The bespectacled former MTV star has started his second act – this time as producer, writer and star of the new CBC comedy series Schitt's Creek. Dan Levy developed the show with his comedy-legend father Eugene, and recruited dad's frequent collaborator Catherine O'Hara as a co-star. Here, he shares some of the secrets to his success, including why you should never listen when they make fun of your glasses.
The downside to compromise
It's quite common for a television show to start off as one thing and end up as something completely different. There are so many cooks in the kitchen – the network, the studio. Everyone involved in a project has their opinion and everyone wants their say. Shows can get lost in the mix, so really that was the big challenge of making Schitt's Creek: to protect the sensibility of the show, both cosmetically and from a story perspective. That means everything from the scripting to the sets to wardrobe. CBC was really great and the show that you see is exactly the show we wanted to, and intended to, create. That in itself is a huge success in this business, so I felt like everything else from here on out is icing on the cake.
Stick to your guns (and your frames)I remember before I started high school, I was really intrigued by the Buddy Holly/James Dean style of glasses. This was a long, long time before they were sold at every Urban Outfitters. I remember going to L.A. one summer and finding a pair at a vintage shop. I was so excited and I wore them to my first day of Grade 9. Let's just say the reaction was not what I had hoped. I remember the girl who was sitting beside me at the time tapped me on the shoulder and asked if I had considered contacts. But I stuck with them. I've had thick plastic frames ever since and you know, people have really come around.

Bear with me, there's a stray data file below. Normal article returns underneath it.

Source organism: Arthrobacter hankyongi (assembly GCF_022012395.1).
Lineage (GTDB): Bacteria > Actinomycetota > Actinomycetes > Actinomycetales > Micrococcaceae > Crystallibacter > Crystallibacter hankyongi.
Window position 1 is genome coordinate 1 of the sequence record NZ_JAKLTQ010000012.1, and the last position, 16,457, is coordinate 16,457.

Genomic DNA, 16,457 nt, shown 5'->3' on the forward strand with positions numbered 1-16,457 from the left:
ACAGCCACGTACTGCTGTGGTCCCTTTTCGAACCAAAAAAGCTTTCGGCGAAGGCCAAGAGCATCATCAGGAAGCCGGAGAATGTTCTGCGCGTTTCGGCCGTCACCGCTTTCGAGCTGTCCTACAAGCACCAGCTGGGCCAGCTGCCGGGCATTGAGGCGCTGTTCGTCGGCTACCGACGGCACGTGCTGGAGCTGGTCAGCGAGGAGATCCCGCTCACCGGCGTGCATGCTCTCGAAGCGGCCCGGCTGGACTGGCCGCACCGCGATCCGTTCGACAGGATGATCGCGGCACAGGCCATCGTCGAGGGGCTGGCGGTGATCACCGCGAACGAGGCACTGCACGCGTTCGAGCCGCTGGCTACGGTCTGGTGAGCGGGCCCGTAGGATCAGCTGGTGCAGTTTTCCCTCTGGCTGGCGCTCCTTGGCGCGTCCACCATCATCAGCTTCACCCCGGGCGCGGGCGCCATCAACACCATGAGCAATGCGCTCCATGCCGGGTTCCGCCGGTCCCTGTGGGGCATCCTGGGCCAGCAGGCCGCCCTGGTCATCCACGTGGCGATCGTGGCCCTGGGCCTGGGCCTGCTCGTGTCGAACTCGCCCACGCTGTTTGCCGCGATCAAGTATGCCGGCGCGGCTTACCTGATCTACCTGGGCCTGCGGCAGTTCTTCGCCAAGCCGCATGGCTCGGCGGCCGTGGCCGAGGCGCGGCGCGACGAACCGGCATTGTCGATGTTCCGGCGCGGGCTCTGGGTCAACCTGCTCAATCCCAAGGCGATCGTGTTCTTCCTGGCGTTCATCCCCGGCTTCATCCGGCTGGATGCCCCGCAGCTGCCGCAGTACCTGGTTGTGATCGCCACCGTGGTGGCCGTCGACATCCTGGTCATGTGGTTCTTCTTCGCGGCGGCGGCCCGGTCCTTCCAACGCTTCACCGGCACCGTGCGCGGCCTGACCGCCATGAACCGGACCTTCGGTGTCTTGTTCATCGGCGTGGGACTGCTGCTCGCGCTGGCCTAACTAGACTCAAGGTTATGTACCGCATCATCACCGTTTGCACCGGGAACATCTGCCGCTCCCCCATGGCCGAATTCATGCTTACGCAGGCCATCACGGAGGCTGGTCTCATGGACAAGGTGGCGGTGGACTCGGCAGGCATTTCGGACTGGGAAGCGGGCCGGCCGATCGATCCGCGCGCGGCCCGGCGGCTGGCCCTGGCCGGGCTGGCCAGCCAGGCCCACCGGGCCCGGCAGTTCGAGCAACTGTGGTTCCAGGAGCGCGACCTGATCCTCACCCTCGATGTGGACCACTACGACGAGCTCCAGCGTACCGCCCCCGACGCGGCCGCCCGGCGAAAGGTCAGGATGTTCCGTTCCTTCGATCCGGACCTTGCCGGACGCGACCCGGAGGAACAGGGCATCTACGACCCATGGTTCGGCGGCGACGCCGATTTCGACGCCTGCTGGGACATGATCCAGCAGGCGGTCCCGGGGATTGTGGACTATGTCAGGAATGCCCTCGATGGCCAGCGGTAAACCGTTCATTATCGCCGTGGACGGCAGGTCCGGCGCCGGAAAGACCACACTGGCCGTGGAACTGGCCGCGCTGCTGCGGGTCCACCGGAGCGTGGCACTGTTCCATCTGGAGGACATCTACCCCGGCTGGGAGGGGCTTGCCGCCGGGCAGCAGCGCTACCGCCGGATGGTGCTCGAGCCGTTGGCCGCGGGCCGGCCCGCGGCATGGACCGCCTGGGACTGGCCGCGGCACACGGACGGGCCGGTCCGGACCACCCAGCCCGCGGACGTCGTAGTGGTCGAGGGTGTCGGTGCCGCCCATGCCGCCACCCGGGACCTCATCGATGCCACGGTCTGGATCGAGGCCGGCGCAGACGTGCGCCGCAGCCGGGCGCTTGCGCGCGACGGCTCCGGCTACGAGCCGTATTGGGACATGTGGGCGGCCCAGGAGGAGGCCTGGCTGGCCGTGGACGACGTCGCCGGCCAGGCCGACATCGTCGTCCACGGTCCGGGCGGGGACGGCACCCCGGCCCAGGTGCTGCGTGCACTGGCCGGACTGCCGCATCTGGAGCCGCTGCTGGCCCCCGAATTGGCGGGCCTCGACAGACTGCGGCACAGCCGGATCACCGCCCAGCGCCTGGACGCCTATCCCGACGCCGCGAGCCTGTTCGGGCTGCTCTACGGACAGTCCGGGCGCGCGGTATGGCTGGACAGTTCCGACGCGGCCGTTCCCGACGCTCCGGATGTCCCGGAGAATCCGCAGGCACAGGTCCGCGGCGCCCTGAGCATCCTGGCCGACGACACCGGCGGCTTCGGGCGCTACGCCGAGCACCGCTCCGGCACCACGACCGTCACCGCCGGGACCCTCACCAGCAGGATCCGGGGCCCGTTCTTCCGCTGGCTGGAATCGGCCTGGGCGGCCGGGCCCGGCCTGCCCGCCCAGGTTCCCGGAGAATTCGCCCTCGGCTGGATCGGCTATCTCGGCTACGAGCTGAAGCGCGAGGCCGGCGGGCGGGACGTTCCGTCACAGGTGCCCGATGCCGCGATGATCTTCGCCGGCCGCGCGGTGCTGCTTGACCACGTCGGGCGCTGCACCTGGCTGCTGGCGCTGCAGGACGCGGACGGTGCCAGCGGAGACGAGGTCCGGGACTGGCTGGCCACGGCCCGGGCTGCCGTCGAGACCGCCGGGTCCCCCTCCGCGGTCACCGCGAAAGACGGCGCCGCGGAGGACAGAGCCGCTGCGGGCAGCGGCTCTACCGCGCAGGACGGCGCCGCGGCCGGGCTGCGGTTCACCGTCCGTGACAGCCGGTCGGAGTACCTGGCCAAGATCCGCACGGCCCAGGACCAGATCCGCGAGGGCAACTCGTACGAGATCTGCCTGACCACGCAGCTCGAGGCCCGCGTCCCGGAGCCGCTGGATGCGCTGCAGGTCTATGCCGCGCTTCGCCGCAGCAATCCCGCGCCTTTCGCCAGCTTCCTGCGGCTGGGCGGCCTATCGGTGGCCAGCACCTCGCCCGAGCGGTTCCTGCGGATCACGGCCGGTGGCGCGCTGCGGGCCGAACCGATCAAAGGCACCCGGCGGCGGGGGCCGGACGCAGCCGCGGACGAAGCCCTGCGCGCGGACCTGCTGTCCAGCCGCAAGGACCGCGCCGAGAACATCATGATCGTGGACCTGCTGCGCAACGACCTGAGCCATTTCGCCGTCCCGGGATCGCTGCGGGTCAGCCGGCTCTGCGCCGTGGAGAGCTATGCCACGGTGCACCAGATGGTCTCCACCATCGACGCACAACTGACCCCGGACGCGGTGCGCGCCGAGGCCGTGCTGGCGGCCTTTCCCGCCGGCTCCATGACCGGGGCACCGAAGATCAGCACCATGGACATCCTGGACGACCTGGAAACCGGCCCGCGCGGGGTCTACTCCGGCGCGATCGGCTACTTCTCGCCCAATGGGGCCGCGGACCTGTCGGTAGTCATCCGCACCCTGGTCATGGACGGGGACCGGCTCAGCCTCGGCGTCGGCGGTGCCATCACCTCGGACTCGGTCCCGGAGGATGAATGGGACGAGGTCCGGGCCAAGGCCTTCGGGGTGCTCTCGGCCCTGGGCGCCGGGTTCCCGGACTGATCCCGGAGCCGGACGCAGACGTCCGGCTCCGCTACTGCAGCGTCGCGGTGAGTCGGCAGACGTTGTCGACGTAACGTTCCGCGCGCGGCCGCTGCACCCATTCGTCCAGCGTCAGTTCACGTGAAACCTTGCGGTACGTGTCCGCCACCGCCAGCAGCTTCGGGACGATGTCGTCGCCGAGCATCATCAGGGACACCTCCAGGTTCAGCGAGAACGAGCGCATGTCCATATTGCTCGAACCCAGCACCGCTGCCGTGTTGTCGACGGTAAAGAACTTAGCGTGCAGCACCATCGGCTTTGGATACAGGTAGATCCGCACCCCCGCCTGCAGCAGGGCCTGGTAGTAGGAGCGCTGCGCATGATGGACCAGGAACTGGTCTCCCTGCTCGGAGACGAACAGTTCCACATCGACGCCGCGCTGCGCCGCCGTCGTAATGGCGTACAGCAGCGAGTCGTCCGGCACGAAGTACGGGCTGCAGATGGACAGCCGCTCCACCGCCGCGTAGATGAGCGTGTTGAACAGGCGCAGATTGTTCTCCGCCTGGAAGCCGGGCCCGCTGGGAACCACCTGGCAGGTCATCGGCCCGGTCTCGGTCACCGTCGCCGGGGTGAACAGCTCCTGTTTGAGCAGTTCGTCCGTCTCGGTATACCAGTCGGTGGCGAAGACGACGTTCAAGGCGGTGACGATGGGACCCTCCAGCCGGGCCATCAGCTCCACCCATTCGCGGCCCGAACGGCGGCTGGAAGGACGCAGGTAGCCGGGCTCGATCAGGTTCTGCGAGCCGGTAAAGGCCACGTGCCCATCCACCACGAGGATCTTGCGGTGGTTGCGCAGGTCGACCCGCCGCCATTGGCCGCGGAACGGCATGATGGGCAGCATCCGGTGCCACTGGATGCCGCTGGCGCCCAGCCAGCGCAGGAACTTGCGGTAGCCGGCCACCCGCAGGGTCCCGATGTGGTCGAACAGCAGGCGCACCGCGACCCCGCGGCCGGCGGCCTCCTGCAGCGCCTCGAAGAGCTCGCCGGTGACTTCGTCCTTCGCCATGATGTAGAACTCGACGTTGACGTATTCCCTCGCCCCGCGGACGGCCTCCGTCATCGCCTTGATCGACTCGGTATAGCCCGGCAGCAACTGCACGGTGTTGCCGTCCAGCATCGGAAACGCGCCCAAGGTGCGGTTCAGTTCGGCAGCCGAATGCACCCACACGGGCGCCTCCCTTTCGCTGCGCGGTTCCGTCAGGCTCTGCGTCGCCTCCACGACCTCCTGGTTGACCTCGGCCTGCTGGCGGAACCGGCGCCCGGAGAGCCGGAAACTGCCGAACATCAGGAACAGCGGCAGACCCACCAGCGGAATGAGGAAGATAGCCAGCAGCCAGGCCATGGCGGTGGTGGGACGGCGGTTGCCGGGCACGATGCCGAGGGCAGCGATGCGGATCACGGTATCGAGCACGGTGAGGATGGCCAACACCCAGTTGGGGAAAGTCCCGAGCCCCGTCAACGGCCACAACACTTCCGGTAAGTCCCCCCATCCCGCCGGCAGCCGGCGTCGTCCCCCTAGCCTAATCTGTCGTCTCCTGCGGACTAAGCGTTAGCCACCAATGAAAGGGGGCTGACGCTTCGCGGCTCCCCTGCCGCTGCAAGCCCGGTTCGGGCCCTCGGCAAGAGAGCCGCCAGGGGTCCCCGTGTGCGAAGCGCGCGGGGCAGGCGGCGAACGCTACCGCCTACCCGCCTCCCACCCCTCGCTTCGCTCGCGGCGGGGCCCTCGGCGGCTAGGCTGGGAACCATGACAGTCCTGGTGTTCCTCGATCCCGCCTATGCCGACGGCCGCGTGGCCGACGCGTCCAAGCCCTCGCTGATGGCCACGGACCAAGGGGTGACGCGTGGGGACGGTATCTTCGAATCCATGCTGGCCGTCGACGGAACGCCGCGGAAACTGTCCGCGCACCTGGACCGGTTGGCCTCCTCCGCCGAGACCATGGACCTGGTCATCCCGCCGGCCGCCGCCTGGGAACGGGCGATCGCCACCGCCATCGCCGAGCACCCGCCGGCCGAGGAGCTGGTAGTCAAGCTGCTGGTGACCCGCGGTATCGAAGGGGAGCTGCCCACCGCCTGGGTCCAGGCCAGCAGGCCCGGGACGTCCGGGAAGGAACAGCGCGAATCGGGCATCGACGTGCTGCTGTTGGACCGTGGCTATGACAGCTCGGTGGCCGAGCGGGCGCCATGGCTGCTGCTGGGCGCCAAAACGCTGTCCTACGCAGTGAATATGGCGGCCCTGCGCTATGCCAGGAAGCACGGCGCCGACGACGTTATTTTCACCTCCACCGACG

A foot in the door can get slammed on
When I started [doing The After Show] at MTV, I really didn't want to involve my dad in what I was doing. I wanted to prove myself because I know how quick people are to judge. I wanted the audience I was in front of to like me for me and also I needed to discover whether I had what it takes to stand up on my own. Once things started going well for me, I was happy to involve my dad. Working with him is amazing, but I'm glad I didn't do it right away. On the topic of nepotism and kids getting jobs: Having produced a TV show, I can tell you wholeheartedly that there is way too much money at stake for some celebrity to just hire their kid. That's something a lot of people don't realize. When Girls was first on the air, Lena Dunham took a lot of criticism because her parents were these famous New York artists. HBO is not going to invest that kind of money just because her parents are successful. It's easy to make assumptions. Family might be able to help with getting a foot in the door, but after that you're on your own.
To get creative, get away
I always try, if I can, to travel before I start a writing project. For me, travelling is my education. It inspires me and it clears my mind and allows me to come back with a cleansed palate. Before I started writing the first season of Schitt's Creek I got a call from my friend Tommy Ton, who is a street-style photographer and who asked me to come to Tokyo. I wasn't in the best financial situation at the time, but I decided to go anyway and it was just the best trip. I came back completely inspired and reinvigorated to start in the writers' room.
Reality is the best gag of all
People always ask about my dad and his comedic influence. It's funny because my mom is really the comedian of our household. So much of my understanding of what's funny comes from osmosis and just being under that roof. I guess the main take-away from my dad in terms of comedy is that I like the kind of funny that focuses on reality – real situations, real people. You don't play for the laughs, you just play the situation and the laughs come. That's what they were doing on Second City and of course the Christopher Guest movies. There are a lot of different kinds of comedy, but that's what I know and love.
This interview has been condensed and edited by Courtney Shea.